Is the Central Asian Screen Postcolonial?

Seth Graham, University of Washington

Anglophone cultural scholars have largely neglected the newly sovereign, former Soviet “colonies” of Central Asia. While the region has attracted substantial attention from the social sciences (especially since September 2001), there is to date precious little written in English on cultural production in the former republics, and virtually nothing on cinema. During the same, post-Soviet decade, the late-twentieth-century critical perspective known as postcolonial studies has flourished, and has continued to elaborate the distinctive features of many “new” national cinemas outside the Western tradition.

To what extent are postcolonial cultural paradigms productively applicable to the new Central Asian nations, and (as David Chioni Moore asks) to the Soviet sphere in general? What has been the role of cinema in the new nations’ efforts to define themselves as cultural entities? Can we detect in Central Asian cinema something analogous to what Ashish Rjadhyaksha calls the “nationalist reconstruction agendas” (415) that informed the development of the New Cinema movements in former colonies in Africa, Latin America, and Asia beginning in the 1950s? In addressing these and other questions, my preliminary conclusion is that theories of postcoloniality are useful in illuminating aspects of Central Asian cinema especially (perhaps only) if the term is conceived broadly as a reference not simply to “the period since decolonization” but to the entire span of history beginning with the rise of the modern imperialist system itself. Such a purview allows for examination of the history of the region’s cinemas since their inception in the Soviet period, while at the same time avoiding distracting overemphasis on the Soviet/post-Soviet temporal (and geopolitical) divide. Still, the influence of that divide has been formidable. The most cursory survey of Central Asian cinema and cinematic practice since the end of Soviet censorship reveals each nation’s continued search for a usable past, and a viable film industry. Each of the five countries has seen an ongoing dialogue between the tropes of emerging nationhood and the multiple filmic languages now at the disposal of filmmakers (including the languages of Soviet cinema, Western cinema, and “Third Cinema”).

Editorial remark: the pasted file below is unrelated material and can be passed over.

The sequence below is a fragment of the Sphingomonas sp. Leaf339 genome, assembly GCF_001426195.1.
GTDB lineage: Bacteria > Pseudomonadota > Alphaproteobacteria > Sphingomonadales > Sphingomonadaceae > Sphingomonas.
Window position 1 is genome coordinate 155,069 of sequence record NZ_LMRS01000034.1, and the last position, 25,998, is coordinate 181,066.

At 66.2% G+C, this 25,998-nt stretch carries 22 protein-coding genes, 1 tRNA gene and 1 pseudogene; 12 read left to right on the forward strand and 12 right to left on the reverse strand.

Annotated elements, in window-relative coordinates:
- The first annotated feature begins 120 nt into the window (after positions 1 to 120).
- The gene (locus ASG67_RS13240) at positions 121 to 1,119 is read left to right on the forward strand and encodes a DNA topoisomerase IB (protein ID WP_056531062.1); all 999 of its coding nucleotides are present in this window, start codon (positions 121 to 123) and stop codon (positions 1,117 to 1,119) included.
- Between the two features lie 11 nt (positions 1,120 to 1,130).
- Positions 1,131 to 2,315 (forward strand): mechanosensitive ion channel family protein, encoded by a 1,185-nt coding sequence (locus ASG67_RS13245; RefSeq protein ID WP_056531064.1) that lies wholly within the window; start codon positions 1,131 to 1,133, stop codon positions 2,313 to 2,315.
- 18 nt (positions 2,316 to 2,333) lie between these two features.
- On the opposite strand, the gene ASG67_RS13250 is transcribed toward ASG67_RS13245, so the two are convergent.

I shall cite examples and show clips from several films, including Rashid Nugmanov’s The Needle (Kazakhstan, 1988), Dzhamshed Usmonov’s Flight of the Bee (Tajikistan, 1998), Aktan Abdykalykov’s Beshkempir (Kyrgyzstan, 1998) and Bus Stop (2000), Usman Saparov’s Little Angel, Bring Me Joy (Turkmenistan, 1993), and Ali Khamraev’s Bo Ba Bu (Uzbekistan, 1998).


Moore, David Chioni. “Is the Post- in Postcolonial the Post- in Post-Soviet? Toward a Global Postcolonial Critique.” PMLA 116.1 (Jan. 2001): 111-28.

Rjadhyaksha, Ashish. “Realism, Modernism, and Post-colonial Theory.” The Oxford Guide to Film Studies. Ed. John Hill and Pamela Church Gibson. Oxford: Oxford University Press, 1998, 413-25.